Tags: blood | clots | plane | flight | risk

Are Blood Clots a Big Risk on Plane Flights?

By    |   Friday, 25 April 2014 10:00 AM

Question: I'm planning a long plane flight (12 hours) and am worried about blood clots. Is there anything I can do to prepare? Exercise, eat a certain diet, maybe drink wine on the plane?

Dr. Hibberd's answer:
Extended plane flight or car travel is a risk factor for peripheral clot formation, especially for those over the age of 50. It is the prolonged immobility that poses your risks for blood clot development in your legs. Pre-trip diet and exercise seem to have little effect one way or the other, but weight management is important to keep your risks lower.
One baby aspirin (81 milligrams) taken daily for several days before your trip, and continuing until your return, will offer some protection. Be sure to stretch your legs hourly and get up and take a few steps around the cabin during your trip to reduce venous pooling and stasis. Sometimes support hose may be recommended, but if you do use these, be sure they are waist high and not cut off at the calf, knee, or thigh. The shorter lengths of support hose may actually increase your chances of clot development in areas above the stocking, especially when on long trips.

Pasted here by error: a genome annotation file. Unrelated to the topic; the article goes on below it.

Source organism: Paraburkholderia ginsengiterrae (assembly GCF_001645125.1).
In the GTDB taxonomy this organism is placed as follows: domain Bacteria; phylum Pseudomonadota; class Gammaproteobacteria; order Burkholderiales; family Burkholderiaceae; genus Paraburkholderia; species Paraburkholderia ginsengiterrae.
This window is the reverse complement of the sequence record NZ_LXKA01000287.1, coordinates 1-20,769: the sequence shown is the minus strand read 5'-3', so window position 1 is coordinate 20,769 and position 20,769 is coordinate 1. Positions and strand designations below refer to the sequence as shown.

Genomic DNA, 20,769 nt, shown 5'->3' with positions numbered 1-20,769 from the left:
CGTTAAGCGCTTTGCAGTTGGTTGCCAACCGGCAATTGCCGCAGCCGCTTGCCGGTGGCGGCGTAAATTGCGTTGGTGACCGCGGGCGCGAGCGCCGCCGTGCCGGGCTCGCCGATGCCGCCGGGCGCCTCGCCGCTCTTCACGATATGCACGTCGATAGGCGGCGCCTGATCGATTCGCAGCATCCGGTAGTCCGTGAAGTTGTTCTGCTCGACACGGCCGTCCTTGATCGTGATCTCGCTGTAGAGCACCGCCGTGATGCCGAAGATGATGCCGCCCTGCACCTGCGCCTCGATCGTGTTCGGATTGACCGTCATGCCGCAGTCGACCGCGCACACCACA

Stay well hydrated with water during your trip, and eat sensibly. A glass or two of wine would be fine, but I do not see this as a clot preventer for travel purposes. Always check with your personal physician for vaccine recommendations and medication guidance before your trip, as well as for ideas to reduce your personal risk of travel-associated blood clots. Enjoy your trip! 

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Extended plane flight or car travel is a risk factor for blood clots, but there are steps you can take to stay safe.
blood, clots, plane, flight, risk
Friday, 25 April 2014 10:00 AM
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